The test drive begins the moment you sit in the vehicle and become familiar with the features and locations of the accessories. Before starting the vehicle, turn the key or set the ignition or start button to the accessory position, which is the last position before the engine starts. All the dash warning lights, including the check engine light, should illuminate. If they do not, there may be a problem. It could be as minor as a burned-out bulb, or as serious as someone having tampered with the display to disguise a problem. Upon first starting the engine, listen for any noises such as tapping, ticking, knocking, squealing, or any other unusual noises. After securing your seatbelt, inspect the instrument panel to see if any warning lights stay on while the engine is running. This is also a good time to see if the gauges are working, honk the horn, and quickly familiarize yourself with the accessories. Turn on the heater and air-conditioning blower fan and test it on all speeds. Test the modes to ensure air blows where it is supposed to, and at an acceptable noise level. Turn the windshield wipers on, including the rear if equipped, and test them on every speed while spraying washer fluid on the glass. Make sure the wiper blades clean the glass and do not chatter, streak, or miss sections of the windshield while wiping. Prior to shifting the vehicle into gear, turn the steering wheel from side to side and listen for unusual noises. Make sure the steering does not bind or stick. Pump the brake pedal a few times then press hard with your foot. The brake pedal should be firm, not soft or spongy. If the pedal slowly sinks all the way to the floor, there may be a leak in the brake system, or the master cylinder or brake booster may be faulty. Apply the parking brake and carefully shift the vehicle into gear. The parking brake should hold the vehicle from moving, and the parking brake engagement light on the dash should come on. Make sure your foot is on the brake pedal and release the parking brake. With your foot firmly on the brake, shift from drive to reverse and vice versa. Clunking noises when shifting into gears could indicate worn or broken engine or transmission mounts, a bad universal (U) joint, a faulty constant velocity (CV) joint, or differential wear. Now you are ready to drive the vehicle. If the vehicle has an automatic transmission, the transmission should engage immediately and, as you drive, should shift through each gear smoothly, firmly, and quickly. If the vehicle is a manual transmission, there should be no grinding or groaning sound of any kind from the transmission when you select gears, and the clutch engagement should not be too low or too high. As you begin the test drive, make sure the steering wheel is centered when driving straight. The steering wheel should not shake or vibrate while driving at any speed. Vibration in the steering wheel while driving can mean anything from an unbalanced tire to a loose steering component. If the steering wheel shakes, or if you feel a rhythmic pulsation in the brake pedal while braking, this could indicate warped brake rotors or a sticking brake caliper. Vehicles with antilock brakes (ABS) will have a slight pulsating action in the pedal when the brake is applied with great force, or while driving over slippery surfaces. Pulsating under such conditions is a normal function of an ABS system. With your hands loosely on the wheel, you can determine if the vehicle pulls to the left or right when braking. It should glide to a stop in a straight line or pull ever-so-slightly to the right because of the crown of the road. The vehicle should never pull to the left. When safe to do so, take your hands off the wheel while driving on a flat surface to determine if the vehicle pulls in one direction when the brake has not been applied. Do this a couple of times on different flat road surfaces. This test could indicate potential front-end alignment or tire issues. Drive the vehicle on a bumpy or uneven road. If you’re unable to do so, a parking lot with speed bumps should work just fine. Pay attention to how the vehicle responds while driving over the bumps. Listen for any rattles in the vehicle, and for any strange noises coming from the suspension. Unless you're evaluating the sound system, leave it off during the test drive. If you’re running the heater or air conditioner, turn those systems off after testing them, but leave the windows up. This will allow you to listen to the vehicle operate. Though it may be difficult even for some seasoned technicians, do your best to separate normal noises from those that may indicate a problem with the vehicle. Continue to use all your senses throughout the test drive. If the vehicle is four-wheel drive, make sure it works. Test the heater and air conditioning systems while you are driving. How does the vehicle sound and feel when you accelerate, turn, or brake? Are there any unexplained noises when you accelerate or decelerate? How does it feel at higher speeds and lower speeds? While driving, keep an eye on the instrument panel so you can identify any gauges that aren’t operating properly, or any warning lights that come on. Things you feel in your seat are often associated with the rear end of the vehicle, while things you feel with your fingers on the steering wheel tend to come from the front suspension, steering, engine, brakes, or tires. A thorough pre-purchase inspection should always include a test drive. Most buyers know a test drive is crucial in finding the best value in a used vehicle, but few know how to perform an examination that will separate the good from the mediocre. Your best bet is to have a trusted, impartial ASE certified technician perform a test drive as part of a thorough used vehicle evaluation. This will give you the best chance of separating clunkers from keepers, and will help you find a safe, comfortable, and reliable used vehicle.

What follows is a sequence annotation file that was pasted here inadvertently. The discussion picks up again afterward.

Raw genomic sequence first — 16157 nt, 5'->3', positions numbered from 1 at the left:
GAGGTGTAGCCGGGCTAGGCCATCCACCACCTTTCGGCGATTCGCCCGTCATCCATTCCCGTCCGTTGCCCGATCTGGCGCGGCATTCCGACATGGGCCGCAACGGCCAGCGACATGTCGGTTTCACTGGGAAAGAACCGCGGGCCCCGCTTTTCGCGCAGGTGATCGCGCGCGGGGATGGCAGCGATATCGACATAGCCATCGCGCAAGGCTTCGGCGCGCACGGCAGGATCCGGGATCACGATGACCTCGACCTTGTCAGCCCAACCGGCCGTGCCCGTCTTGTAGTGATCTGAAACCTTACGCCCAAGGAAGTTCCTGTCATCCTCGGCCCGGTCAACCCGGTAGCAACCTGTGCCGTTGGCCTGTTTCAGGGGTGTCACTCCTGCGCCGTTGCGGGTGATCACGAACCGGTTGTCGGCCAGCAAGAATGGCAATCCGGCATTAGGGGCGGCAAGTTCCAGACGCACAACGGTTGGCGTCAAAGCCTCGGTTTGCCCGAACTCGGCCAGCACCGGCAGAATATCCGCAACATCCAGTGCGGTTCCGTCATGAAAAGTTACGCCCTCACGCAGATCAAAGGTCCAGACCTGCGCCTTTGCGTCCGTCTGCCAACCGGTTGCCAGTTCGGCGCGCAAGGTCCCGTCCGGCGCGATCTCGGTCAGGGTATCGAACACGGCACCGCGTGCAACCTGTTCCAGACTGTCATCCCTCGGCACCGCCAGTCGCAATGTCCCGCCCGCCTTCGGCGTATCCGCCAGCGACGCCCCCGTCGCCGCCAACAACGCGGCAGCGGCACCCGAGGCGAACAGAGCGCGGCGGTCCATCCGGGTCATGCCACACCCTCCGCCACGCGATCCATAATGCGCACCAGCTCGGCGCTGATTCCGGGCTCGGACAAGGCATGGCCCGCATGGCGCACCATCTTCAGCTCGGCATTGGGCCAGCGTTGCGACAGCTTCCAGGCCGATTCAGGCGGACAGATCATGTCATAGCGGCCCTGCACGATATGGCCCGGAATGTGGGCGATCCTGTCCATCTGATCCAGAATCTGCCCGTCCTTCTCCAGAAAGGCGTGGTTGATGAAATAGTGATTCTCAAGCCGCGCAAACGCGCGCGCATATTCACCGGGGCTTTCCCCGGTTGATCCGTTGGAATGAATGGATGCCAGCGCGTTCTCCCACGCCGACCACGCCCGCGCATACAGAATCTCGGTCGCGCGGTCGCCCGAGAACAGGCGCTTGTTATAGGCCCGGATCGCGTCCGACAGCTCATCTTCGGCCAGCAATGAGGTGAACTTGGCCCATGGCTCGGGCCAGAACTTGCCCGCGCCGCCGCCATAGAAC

Date Posted: January 25, 2018